The Next Step In Volkswagen’s Long-term Trust Building Exercise

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The Next Step In Volkswagen’s Long-term Trust Building Exercise

Volkswagen Passenger Cars Malaysia (VPCM) ended 2016 with 6,048 cars sold, a far cry from its high of 13,303 cars sold in 2012.

On the surface, it’s easy to point to Volkswagen’s well publicized after-sales woes as the reason behind the drop in sales.

However this simplistic conclusion doesn’t explain why Volkswagen’s fellow European rival Peugeot suffered an even bigger drop from 6,114 cars in 2012 to a miserable 1,710 cars in 2016, while Ford’s passenger cars (the over-achieving Ranger, a bright spot for Ford, is classified as a commercial vehicle) fell from 4,930 cars to 1,084 cars. In theory, assuming all else being equal, they should be in a position to capitalize from Volkswagen’s woes.

In truth, what sealed Volkswagen’s fate was not its poor handling of the much maligned DSG dual-clutch transmission crisis, but the resurgence of Honda and Mazda assisted by government incentives for locally-assembled energy efficient vehicles. Within the same four-year period, Honda tripled its market share in passenger cars while Mazda doubled theirs, often at the expense of mainstream European and Korean marques.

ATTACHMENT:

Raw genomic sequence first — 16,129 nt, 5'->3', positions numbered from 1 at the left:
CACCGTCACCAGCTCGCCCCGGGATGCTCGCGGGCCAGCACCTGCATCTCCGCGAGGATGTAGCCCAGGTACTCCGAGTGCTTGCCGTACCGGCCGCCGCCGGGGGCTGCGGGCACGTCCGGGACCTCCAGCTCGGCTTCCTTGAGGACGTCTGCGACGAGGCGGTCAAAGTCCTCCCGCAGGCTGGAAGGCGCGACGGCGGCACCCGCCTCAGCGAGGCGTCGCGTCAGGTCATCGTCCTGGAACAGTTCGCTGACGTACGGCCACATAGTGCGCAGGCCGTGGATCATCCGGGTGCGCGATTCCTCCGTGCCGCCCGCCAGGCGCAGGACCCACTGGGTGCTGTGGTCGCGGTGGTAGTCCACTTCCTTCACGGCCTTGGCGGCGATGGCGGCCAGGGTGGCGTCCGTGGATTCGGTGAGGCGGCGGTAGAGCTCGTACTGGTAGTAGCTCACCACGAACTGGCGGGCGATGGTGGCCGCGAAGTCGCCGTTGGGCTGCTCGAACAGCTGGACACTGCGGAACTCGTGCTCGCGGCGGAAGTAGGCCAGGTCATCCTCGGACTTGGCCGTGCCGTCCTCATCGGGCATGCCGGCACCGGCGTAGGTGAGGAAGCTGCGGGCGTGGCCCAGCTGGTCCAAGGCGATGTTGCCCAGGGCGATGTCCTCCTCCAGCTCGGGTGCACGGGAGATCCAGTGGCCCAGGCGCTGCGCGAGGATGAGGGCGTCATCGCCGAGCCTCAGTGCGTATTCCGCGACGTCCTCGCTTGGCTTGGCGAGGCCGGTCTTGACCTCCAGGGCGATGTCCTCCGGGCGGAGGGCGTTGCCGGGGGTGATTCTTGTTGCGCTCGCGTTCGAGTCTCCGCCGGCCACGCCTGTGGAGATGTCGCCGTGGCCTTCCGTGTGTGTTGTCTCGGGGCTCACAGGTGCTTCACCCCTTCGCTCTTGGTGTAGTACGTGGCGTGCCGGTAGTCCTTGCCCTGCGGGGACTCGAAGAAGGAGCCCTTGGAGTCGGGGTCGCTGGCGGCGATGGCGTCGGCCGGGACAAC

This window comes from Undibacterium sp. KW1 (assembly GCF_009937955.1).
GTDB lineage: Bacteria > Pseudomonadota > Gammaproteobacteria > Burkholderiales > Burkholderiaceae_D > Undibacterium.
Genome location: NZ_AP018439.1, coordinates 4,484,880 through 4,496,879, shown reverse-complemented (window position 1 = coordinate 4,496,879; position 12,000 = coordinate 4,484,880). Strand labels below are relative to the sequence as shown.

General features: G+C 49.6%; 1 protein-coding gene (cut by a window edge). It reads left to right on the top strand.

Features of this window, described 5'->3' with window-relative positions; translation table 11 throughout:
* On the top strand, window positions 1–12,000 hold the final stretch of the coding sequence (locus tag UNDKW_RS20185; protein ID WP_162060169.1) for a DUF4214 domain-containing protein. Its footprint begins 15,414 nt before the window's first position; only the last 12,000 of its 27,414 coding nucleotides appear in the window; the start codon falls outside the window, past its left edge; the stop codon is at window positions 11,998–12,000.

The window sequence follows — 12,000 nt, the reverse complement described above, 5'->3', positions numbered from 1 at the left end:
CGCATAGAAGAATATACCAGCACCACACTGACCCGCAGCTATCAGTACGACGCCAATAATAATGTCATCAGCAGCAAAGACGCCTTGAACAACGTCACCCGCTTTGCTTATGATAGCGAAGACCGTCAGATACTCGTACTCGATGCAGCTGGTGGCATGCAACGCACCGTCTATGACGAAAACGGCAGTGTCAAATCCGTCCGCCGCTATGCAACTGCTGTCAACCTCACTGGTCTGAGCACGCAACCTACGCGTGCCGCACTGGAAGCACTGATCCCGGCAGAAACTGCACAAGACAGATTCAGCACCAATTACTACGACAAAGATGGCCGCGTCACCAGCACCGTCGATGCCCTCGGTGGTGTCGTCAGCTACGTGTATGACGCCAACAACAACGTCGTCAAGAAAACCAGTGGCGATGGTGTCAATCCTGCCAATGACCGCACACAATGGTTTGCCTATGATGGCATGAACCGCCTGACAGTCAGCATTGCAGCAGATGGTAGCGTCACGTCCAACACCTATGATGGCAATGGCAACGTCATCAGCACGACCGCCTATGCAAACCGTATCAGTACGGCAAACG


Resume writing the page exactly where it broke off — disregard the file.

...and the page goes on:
With or without failing transmissions, Volkswagen’s fortunes would have suffered more or less the same fate like Ford and Peugeot.

When you have a reputable Japanese brand that now offers European-style driving dynamics and good styling at competitive prices (case in point Mazda), it removes much of the motivation to buy German or French, or even Korean, which are also seeing their market share decimated.

Still, that doesn’t mean that Volkswagen can resign themselves to the new normal, adjusting to the current status quo.

Ford and Peugeot can regain their footing once they have more competitive products, because the Ford EcoSport and Peugeot 2008 are just too disappointing when compared to the overachieving Honda HR-V, the sort of cars that are trending these days.

However the same cannot be said for Volkswagen. The all-new Volkswagen Passat is good enough to rival a BMW 3 Series, Audi A4 and Mercedes-Benz C-Class. In fact, in some areas like features and interior space, the Passat surpasses all three premium compact sedans. However the Passat is still not gaining traction in the marketplace because of the stigma of questionable reliability and after-sales support that still hangs over every Volkswagen.